Travelling home by train – why not? It seemed a fitting conclusion to our holiday, and we really enjoy train travel. The Northern Explorer has undergone quite a major update since we last travelled on it, and the carriages were looking very grand indeed. It was pouring with rain when we boarded in Auckland, and settled back to enjoy our trip.
We slowly chugged through the suburbs, stopping at Papatoetoe, Papakura and Pukekoe to collect passengers – by this stage the carriages were filling up fast. No time for breakfast with our early morning start, so I decided it must be coffee time.
Coffee time, and looking through our carriage
The train stopped in Hamilton, one of the few stops that the passengers were allowed off to stretch their legs. The rain had stopped and the weather was starting to brighten up by this stage.
Stretching our legs at Hamilton Station
The farmland flashed by, with all the paddocks looking so nice and green. We passed herds of beef cattle, milking herds, plenty of sheep of course, a few pigs, alpacas, horses and goats.
And look at that – all those golf carts lined up at Okahukura, the final stage of the Forgotten Worlds Adventures gold cart trips, bringing back memories of our own 22 Tunnels Trip several years ago. We whizzed by much too quick to take a photo out of the window though. Then we went through Taumaruni on the main truck line – didn’t somebody write a song about that?
With the world famous Raurimu Spiral coming up fast, Robin departed for the open air carriage behind the engine with his camera. The railway line follows an ascending spiral southwards, with two relatively short tunnels, a circle and three hairpin bends - it is a notable feat of civil engineering, having been called an “engineering masterpiece”.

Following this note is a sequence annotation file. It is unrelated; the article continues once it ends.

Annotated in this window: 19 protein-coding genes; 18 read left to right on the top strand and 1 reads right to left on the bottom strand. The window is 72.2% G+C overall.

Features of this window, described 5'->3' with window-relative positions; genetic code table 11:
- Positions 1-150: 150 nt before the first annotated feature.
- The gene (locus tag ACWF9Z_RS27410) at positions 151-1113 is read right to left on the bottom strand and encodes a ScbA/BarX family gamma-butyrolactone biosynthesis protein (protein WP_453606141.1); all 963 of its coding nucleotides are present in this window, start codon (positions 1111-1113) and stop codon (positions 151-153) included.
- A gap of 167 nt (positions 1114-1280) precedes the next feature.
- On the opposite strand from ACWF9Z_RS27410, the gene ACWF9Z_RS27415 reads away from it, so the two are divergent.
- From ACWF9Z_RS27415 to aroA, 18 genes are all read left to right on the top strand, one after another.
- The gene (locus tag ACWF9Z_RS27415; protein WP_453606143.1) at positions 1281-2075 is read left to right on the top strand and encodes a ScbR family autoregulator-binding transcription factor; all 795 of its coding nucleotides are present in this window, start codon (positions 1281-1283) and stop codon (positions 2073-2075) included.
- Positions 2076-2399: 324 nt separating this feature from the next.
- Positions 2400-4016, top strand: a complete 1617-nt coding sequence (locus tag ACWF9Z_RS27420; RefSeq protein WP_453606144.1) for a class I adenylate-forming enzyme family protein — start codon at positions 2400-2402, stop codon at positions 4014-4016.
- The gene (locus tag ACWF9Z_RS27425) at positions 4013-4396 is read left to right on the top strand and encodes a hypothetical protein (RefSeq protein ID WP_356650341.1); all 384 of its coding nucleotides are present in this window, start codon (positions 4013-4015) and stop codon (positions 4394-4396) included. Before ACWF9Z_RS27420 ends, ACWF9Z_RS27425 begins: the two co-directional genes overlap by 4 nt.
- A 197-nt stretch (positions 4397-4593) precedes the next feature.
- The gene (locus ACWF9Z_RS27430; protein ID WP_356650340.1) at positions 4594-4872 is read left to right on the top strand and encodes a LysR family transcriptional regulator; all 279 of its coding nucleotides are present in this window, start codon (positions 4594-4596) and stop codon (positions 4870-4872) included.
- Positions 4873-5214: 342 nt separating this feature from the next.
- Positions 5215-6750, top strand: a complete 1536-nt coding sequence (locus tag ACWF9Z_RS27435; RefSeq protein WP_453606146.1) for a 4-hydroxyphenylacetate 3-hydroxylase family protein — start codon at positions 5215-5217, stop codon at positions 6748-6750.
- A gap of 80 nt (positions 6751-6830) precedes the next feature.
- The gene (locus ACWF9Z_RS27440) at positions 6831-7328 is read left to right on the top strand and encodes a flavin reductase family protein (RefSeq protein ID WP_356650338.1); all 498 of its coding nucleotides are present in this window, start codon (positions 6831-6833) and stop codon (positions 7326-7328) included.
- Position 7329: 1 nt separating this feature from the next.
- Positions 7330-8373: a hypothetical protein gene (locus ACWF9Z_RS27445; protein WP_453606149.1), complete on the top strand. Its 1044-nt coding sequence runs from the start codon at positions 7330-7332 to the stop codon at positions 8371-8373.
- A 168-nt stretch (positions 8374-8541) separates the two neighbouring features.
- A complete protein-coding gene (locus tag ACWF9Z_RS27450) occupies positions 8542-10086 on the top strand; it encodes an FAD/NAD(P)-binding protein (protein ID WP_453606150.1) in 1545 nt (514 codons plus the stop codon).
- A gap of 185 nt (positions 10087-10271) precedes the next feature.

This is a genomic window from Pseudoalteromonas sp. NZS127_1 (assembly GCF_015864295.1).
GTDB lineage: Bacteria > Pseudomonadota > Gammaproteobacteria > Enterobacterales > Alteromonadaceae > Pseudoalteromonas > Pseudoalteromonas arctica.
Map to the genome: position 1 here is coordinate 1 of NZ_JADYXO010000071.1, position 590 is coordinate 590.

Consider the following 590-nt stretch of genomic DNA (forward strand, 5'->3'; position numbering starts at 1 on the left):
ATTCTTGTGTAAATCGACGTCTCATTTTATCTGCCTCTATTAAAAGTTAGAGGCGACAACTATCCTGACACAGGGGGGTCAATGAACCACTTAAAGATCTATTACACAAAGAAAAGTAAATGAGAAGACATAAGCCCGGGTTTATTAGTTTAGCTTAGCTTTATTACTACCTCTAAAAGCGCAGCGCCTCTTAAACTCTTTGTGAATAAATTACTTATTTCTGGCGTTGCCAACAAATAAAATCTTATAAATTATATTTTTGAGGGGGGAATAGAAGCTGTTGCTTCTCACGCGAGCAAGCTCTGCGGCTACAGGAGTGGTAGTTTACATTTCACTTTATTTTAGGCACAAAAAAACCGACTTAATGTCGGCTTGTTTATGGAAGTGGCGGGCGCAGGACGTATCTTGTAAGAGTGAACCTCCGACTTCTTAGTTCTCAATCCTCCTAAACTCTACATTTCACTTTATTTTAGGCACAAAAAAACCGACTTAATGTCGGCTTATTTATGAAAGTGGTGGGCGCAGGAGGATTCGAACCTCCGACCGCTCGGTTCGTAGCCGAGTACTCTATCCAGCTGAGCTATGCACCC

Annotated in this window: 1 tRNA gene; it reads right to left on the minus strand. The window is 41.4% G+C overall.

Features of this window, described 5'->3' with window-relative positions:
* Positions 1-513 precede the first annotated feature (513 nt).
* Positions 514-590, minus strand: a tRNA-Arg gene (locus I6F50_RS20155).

Looking back at the curved railway line
The many car wrecks at Horopito Motors passed by – we visited here a wee while ago. This business is known to one and all as Smash Palace, as it featured in the New Zealand film of the same name in 1981.
Smash Palace at Horopito
A couple of soldiers in our carriage departed at National Park Station, and then we passed by the cheeky snowman at Ohakune.
National Park and Ohakune
This rather insignificant waterway is the Whangaehu River. At 10.21 p.m. on Christmas Eve 1953 the Wellington–Auckland night express plunged into the flooded Whangaehu River at Tangiwai, with the loss of 151 lives. The tragedy was caused by the collapse of the tephra dam holding back nearby Mount Ruapehu's crater lake, creating a large lahar in the Whangaehu River, which destroyed one of the bridge piers at Tangiwai only minutes before the train reached the bridge. The disaster remains New Zealand's worst rail accident.
Whangaehu River and Mt Ruapehu
We passed over viaducts, over rivers, through farmland and native bush, travelling ever southwards through Rangitikei, past Flat Hills and Marton. I’m sure we nodded off now and again as our eyelids got heavy. Then the train pulled into Palmerston North and our journey was over. What a welcome we received, thunder, lightening and torrential rain! Just as well that our friends Geoff and Eileen were waiting in their car to collect us and take us home. We paddled through deep puddles, loaded the car, and headed for home. Our journey was finally over, and it was great to arrive back home.